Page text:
<Directory "/Users/smeves/Sites/myapp/trunk/lib/vendor/symfony/data/web/sf">
    AllowOverride All
    Allow from All

I also need to add this new server name, myapp.trunk, to my local hosts file so my computer knows not to go out on the internet looking for a website with the actual domain myapp.trunk.

mate /etc/hosts

and enter:   myapp.trunk

Save those files and restart apache.

sudo apachectl graceful

Now, lets test to see if everything worked. Load up http://myapp.trunk/. You should see the “Symfony Project Created” screen. If not, go back on check your configuration. Otherwise, we are ready to actually start coding.

Once you create a model, it is a good idea to ignore the auto-generated files from svn too. I usually forget to do this until after I generate the model, so this is what I do:

svn add --non-recursive lib/model
svn add --non-recursive lib/model/om
svn add --non-recursive lib/model/map
svn propedit svn:ignore lib/model/om
svn propedit svn:ignore lib/model/map

After the last two commands, enter * to ignore all of the files inside those directories.

So, with that, we are done with the set up. From here on out, you should just remember to check in your changes, and when you are ready for a deployment, create a new tag, and then check that tag out on the server. Here is a good reference for that from an earlier post.

svn copy file:///path/to/repos/trunk file:///path/to/repos/tags/1.0release -m "tagging version 1.0 release"

A lot of these tips and techniques were learned from Day 1 in the Jobeet tutorial and Dave Dash’s post on symfony and subversion. Good luck with your new project!

Posted by in  Web Development   |  

9 Responses to Starting a new symfony project: Tips for sanity and bliss with SVN

  1. cpr says:

    How do you deal with plugins? Do you not add them to subversion at all?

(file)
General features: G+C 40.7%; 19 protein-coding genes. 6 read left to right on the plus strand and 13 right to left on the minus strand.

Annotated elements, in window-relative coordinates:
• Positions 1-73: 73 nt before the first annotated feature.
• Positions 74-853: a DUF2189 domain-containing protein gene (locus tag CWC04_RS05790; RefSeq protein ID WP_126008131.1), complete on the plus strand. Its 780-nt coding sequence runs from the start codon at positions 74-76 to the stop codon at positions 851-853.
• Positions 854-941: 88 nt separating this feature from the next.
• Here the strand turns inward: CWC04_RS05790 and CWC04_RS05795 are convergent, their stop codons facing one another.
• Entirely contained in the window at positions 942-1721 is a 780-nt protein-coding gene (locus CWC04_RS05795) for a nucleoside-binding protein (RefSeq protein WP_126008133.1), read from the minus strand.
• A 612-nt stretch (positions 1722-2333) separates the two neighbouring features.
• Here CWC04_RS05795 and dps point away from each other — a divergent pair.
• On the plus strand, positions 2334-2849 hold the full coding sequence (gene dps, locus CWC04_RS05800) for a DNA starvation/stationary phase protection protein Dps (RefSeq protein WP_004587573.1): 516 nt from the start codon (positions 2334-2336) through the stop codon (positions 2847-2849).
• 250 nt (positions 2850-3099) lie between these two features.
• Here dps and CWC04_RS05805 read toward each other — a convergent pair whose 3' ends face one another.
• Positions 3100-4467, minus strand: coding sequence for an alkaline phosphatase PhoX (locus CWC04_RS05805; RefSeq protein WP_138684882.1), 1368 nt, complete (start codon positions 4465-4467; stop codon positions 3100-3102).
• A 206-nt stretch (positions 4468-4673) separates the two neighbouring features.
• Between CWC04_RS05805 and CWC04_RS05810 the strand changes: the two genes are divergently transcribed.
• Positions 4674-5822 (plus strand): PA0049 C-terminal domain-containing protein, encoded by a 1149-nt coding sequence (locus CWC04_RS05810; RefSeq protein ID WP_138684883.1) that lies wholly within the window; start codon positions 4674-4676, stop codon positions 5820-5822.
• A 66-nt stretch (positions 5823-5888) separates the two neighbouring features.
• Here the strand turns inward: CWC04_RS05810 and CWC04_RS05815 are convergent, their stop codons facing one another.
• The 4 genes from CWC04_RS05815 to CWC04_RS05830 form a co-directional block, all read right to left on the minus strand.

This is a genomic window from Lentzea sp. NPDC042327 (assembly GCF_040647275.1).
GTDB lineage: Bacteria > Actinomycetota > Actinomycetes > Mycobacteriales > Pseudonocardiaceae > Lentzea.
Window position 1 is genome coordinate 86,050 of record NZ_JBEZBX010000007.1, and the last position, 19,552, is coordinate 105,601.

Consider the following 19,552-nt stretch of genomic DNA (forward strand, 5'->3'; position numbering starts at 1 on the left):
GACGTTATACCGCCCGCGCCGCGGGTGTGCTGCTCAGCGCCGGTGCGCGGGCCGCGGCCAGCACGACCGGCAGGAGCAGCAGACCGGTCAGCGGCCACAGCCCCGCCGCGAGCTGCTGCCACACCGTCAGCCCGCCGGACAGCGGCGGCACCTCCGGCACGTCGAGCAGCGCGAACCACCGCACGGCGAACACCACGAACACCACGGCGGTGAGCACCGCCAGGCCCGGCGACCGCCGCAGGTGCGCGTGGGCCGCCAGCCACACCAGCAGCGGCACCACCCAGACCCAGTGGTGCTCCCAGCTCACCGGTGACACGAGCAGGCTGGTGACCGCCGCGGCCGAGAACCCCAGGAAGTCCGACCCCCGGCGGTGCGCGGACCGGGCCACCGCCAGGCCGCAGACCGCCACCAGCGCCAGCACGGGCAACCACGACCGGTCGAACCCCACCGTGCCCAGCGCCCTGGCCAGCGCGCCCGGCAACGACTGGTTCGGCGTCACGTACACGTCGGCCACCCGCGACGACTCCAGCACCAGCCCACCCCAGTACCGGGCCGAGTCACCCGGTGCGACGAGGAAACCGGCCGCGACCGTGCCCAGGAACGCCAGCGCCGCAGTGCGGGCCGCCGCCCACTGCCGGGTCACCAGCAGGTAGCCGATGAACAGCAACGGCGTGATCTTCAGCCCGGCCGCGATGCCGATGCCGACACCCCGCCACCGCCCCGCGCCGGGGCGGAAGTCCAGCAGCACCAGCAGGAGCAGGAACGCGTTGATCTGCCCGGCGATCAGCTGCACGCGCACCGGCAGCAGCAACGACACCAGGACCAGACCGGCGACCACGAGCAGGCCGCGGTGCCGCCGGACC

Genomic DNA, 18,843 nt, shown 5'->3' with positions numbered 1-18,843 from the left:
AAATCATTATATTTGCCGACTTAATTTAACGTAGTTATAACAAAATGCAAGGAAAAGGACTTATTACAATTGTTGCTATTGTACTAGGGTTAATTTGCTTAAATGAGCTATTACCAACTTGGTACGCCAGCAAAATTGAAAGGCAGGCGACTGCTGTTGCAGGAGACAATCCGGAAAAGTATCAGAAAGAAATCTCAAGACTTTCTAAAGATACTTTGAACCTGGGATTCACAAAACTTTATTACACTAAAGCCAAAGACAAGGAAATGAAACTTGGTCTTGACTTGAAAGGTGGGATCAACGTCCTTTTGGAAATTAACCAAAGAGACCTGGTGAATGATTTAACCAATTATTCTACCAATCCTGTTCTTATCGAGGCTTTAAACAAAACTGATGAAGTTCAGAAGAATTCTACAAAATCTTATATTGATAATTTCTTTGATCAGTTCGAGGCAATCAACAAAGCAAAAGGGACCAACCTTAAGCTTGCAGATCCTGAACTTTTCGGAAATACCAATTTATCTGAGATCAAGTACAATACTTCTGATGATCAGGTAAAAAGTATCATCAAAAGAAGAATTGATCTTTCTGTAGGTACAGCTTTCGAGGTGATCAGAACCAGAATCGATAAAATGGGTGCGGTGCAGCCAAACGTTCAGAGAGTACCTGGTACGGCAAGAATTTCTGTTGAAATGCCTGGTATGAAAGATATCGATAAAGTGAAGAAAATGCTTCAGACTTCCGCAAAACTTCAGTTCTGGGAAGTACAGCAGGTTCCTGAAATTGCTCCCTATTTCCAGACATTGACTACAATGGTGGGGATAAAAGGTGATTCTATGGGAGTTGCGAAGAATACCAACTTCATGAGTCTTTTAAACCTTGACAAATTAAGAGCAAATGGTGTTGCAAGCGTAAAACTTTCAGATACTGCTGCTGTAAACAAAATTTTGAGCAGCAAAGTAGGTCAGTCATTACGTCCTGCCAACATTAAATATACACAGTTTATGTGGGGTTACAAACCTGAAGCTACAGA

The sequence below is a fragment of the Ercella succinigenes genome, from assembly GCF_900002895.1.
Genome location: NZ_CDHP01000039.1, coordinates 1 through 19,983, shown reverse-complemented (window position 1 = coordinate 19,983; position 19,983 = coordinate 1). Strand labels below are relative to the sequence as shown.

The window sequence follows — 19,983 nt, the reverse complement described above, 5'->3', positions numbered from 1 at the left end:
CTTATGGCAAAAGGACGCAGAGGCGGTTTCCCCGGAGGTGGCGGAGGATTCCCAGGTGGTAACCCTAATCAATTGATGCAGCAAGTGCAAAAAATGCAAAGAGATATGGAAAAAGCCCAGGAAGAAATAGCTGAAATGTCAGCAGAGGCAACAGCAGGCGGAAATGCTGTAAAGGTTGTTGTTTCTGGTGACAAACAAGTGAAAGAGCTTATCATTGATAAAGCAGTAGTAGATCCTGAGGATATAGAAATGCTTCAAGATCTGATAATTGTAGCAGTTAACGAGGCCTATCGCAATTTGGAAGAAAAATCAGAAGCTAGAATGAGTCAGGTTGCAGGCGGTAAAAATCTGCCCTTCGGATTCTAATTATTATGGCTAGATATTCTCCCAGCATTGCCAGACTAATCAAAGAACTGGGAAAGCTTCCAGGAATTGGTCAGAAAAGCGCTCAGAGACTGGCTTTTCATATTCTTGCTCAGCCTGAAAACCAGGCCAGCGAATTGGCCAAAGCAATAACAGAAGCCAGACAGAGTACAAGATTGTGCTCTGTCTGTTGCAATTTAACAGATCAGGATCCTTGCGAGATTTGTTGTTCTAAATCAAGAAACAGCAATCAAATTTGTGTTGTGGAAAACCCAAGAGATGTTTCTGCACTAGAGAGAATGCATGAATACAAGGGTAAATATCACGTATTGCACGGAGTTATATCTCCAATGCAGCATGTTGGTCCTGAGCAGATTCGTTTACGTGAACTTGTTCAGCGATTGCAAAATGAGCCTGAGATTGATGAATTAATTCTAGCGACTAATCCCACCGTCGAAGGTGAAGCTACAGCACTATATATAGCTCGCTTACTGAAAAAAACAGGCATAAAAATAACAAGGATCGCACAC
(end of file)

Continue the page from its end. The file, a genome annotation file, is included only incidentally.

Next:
2. Pingback: using svn for development in symfony | Connecting the dots...

  3. tsmTom says:

    @cpr: I tend to use svn:externals for including plugins instead of the native symfony plugin install feature. I find it a lot easier/cleaner this way. The only drawback is that often, a plugin isn’t available in the symfony svn repo, or at least the latest versions isn’t.

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  5. I use svn:externals for plugins

  6. Scott Meves says:

    For a while I used svn:externals for plugins, but I’ve been burned a few times from a harmless “svn up” that pulled down a newer version of a plugin that was incompatible with the existing app. So, now I only use svn:externals for plugins if the plugin has been tagged, and never use it when the only version in svn is the plugin trunk.

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  8. Vijay says:

    Good Stuff..Actually i wanted build an apllication using symfony and what are the things i need to consider before starting the project …like regarding ORM,deployment,Plugins etc

  9. Pingback: using svn for development in symfony | Evernotes...